Dreamcastify is an attempt to document the differences between Sonic Adventure ports, focusing primarily on downgrades introduced in Gamecube and PC versions.
Sonic Adventure is a game originally released for SEGA Dreamcast back in 1998-1999. In 2003-2004 the game was ported to Nintendo Gamecube and PC, where it’s known as Sonic Adventure DX: Director’s Cut. In 2010-2011 it was also ported to Sony Playstation 3 and Microsoft Xbox 360 as part of a bundle called Dreamcast Collection. There is also another PC version of Sonic Adventure DX, which is based on the Dreamcast Collection port. The second PC port is available through Steam and is the most accessible version of the game at the moment.
This blog is dedicated to comparing various ports of Sonic Adventure DX with the original Dreamcast version. Although Sonic Adventure DX is commonly referred to as an “enhanced port”, it has some downgrades from the original game in terms of lighting, special effects and texture quality, as well as bugs that didn’t exist in the Dreamcast version. The Gamecube version is different to the original game in many ways, with some changes difficult to judge as better or worse. The 2004 PC port has more serious issues, with more bugs and even worse lighting, texture and sound quality. The nextgen console ports and the Steam version have even more issues than the original 2004 PC port they are based on.
Because these versions are the most accessible, people often judge the original game by the ports and think Sonic Adventure “hasn’t aged well”. This might be true if we’re talking about gameplay, but graphically the game hasn’t aged as badly as a lot of people might think. The Dreamcast version certainly has some style and aesthetic appeal to it, and this is the area where the ports are lacking. While the original and the ports have the same story and core gameplay, the differences in graphics and overall presentation almost make them feel like different games.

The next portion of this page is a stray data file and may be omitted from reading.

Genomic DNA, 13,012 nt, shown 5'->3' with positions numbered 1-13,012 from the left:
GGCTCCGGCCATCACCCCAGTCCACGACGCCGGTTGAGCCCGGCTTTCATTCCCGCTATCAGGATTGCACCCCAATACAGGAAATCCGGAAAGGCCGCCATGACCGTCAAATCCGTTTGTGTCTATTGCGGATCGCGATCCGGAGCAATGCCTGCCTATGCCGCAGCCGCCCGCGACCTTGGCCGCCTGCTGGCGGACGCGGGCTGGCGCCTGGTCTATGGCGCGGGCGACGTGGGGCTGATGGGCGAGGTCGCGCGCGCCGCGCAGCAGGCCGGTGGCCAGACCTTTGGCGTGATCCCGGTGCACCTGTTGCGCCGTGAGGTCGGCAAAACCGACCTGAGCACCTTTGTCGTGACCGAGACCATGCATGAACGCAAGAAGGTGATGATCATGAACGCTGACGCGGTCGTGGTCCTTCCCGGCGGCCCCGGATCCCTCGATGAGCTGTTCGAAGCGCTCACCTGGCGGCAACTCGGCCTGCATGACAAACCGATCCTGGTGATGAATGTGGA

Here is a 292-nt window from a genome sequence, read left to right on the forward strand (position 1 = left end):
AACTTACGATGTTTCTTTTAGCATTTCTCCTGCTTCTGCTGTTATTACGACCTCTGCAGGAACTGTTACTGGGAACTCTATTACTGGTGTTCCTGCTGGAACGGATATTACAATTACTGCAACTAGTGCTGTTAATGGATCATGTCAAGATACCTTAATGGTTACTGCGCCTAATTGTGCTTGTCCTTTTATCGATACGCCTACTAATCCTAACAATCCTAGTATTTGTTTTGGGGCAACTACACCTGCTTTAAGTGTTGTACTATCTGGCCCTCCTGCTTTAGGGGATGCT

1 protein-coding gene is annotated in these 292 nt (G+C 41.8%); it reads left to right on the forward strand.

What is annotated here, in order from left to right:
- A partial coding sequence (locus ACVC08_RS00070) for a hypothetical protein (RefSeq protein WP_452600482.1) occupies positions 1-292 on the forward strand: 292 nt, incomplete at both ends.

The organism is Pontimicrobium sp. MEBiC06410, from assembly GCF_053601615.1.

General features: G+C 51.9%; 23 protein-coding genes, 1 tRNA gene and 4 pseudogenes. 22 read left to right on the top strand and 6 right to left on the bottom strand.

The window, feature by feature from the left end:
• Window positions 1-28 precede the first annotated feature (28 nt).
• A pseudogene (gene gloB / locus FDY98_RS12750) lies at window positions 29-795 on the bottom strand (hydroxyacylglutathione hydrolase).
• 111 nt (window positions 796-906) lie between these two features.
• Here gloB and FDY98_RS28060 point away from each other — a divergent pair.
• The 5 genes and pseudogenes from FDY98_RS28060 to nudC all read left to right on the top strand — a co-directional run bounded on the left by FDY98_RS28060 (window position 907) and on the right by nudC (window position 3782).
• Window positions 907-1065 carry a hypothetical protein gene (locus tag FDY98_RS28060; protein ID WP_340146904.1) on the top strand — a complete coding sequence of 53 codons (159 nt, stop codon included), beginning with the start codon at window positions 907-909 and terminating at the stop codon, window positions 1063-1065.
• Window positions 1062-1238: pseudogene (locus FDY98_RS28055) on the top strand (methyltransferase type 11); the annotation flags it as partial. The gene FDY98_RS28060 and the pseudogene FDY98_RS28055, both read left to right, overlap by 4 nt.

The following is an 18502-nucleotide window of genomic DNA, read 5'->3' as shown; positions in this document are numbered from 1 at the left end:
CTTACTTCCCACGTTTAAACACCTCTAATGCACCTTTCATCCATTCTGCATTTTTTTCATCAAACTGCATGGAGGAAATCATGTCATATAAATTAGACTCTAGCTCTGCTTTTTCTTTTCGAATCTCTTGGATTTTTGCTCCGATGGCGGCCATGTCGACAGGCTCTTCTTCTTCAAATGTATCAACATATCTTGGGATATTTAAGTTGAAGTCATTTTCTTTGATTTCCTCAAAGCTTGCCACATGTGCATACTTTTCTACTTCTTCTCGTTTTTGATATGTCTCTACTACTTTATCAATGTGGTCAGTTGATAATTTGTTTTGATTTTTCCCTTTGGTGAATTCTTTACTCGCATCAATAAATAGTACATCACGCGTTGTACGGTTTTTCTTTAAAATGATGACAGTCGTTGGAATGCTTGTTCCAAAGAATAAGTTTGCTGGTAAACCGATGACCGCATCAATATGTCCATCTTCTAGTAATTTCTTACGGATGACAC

This website isn’t trying to blindly defend the Dreamcast version. The ports clearly have some advantages over the original, such as higher framerate (which isn’t consistent on the Gamecube, but still), ability to skip cutscenes, underwater distortion effects (Gamecube only), Game Gear minigames (Gamecube/PC2004 only) and support for higher resolutions on PC. The visual changes and design choices from the Gamecube version are somewhat subjective when it comes to what version is “better”. Some might prefer the lush, colorful tone of the Dreamcast version, while others might prefer the more realistic and less colorful tone of the Gamecube version, but the technical issues introduced in the Gamecube and later PC/nextgen versions should also be discussed.
The purpose of this blog is to clear some common misconceptions about the ports and to prove that they are doing a massive disservice to the original game. Many people are playing the newer ports of the game thinking it’s the same as the Dreamcast version, or even better. It isn’t. The original game holds together much stronger and provides a much richer experience than any of the ports.
To learn more about SA1 vs SADX differences, use the top menu to browse Action Stages, Adventure Fields and other aspects of the game. You can also read about mods for the PC port that restore Dreamcast assets. When recording footage from all versions, we had to follow certain rules and make certain choices – check out the How we did it section for details on the comparisons.